Jack Dorsey on Musk’s Twitter Files: ‘There’s Nothing to Hide’

Jack Dorsey Responded To Elon Musk’s Alleged Exposing Known As ‘The Twitter Files,’ And He Did in an essay that is fortunately not written as a Twitter thread. In it, the co-founder and former CEO of the social network says he believes the company has nothing to hide, contrary to how the files were presented. He also says he wishes the information had been “released Wikileaks style” and asks the internet not to sue Twitter employees for perceived slights. Of course, his article also promotes his own social networking protocol and Bitcoin.

Dorsey’s response comes after Elon Musk spent more than a week promoting five selective document released known as Twitter files, which show internal documents, Slack logs and emails regarding things like Twitter’s removal of Donald Trump after the January 6 riots, moderation of “blacklists” and how the site handled information on Hunter Biden’s laptop. The threads, and their promotion by Musk, have largely taken on a conspiratorial tone, portraying former Twitter leadership and employees as colluding with the government to silence Twitter users.

Dorsey clearly disagrees, saying in his post that “mistakes were made” on Twitter, but he believes the company had “no ill intent or hidden agenda, and that everyone acted on the best information we had at the time.”

Dorsey thinks the Twitter files don’t go far enough

Later in the post, Dorsey questions how the files were given to specific journalists who then published excerpts and reported on them. “I still wish Twitter and every company would become uncomfortably transparent in all their actions,” Dorsey writes, adding that he wishes the files had “many more eyes and interpretations to consider.” This is an interesting request, as he is essentially asking for receipts for his own business, as my colleague Adi Robertson described while we were discussing the article – it seems likely that Dorsey is fully aware of the sort of decision-making process that a full doc – dump would reveal, and don’t think it would be so overwhelming.

While Dorsey talks a lot about how he thinks transparency and moderation should work in his post, he may want a more transparent process as the hand-picked documents were used by Musk and others. to attack former Twitter employees. He indirectly refers to it by saying that “the current attacks on my former colleagues could be dangerous and solve nothing”, but Dorsey’s description doesn’t quite describe how bad things have been. CNN reported on Monday this former Head of Trust and Safety Yoel Roth had to leave his home after Musk implied he supported pedophilia in now-deleted tweets. The musk has also accused specific other former Twitter employees to do nothing to stop child trafficking on the platform.

Twitter Files posts have also been damaging in other ways – in a few cases, incomplete censorship leaked contact information for politicians, Twitter employees and Dorsey himself.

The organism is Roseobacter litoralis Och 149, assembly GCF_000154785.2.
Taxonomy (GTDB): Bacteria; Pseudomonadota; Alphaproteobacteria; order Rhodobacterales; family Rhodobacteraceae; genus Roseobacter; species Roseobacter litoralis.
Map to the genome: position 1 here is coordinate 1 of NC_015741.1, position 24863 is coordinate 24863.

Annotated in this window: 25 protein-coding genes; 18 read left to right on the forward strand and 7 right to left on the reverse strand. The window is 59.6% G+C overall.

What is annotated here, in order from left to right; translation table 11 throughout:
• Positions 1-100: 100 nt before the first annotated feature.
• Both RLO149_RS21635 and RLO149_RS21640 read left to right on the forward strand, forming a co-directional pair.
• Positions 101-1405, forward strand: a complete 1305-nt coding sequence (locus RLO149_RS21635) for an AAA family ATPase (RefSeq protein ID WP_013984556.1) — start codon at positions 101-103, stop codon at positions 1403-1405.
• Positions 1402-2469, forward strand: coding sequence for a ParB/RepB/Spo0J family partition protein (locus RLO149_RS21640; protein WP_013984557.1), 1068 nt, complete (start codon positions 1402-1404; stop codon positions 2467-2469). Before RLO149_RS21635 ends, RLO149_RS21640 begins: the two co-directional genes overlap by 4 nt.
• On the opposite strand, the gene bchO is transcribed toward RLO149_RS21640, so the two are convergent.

This isn’t the first time Dorsey has apologized for what happened after he quit Twitter — last month he said he was responsible for Musk’s first wave collective redundancies, saying they were needed because he had grown the company too quickly. Earlier this year, Dorsey said he believed Musk was the “one size fits all” he trusted to run Twitter as a business and said he trusted Musk’s “mission to expand the light of consciousness”. Although he does not seem to have fully reconsidered this statement yet, he challenged a some of Musk’s statements apart from his last post.

Dorsey’s post isn’t entirely about Twitter. He also uses it to announce that he’s donating $1 million a year to encrypted messaging app Signal and asks for suggestions on other grants he should give in the areas of “social media and communication protocols.” private communication, bitcoin and a web-only mobile operating system”. .”

Dorsey himself is also working on a decentralized social media protocol called Bluesky, which gets several mentions in the post, alongside the founder’s ideas for how social media should work (which he says he couldn’t implement on Twitter due to his corporate status public). Its principles involve preventing governments and corporations from influencing conversations, ensuring that moderation decisions happen on a “localized” basis, and either letting people choose their own ranking algorithms or decide (one way or another) not to use any at all.

A particularly chilling statement from Dorsey reads: “any content someone produces for the Internet should be permanent until the original author chooses to remove it,” adding that “removals and suspensions of content do not should not be possible”. He admits that this position could create “significant problems” when it comes to things like “illegal activity” (what happens when this position collides with someone posting abuse material child sex or revenge porn?), but says the ideal would “allow for much better solutions than we have today.

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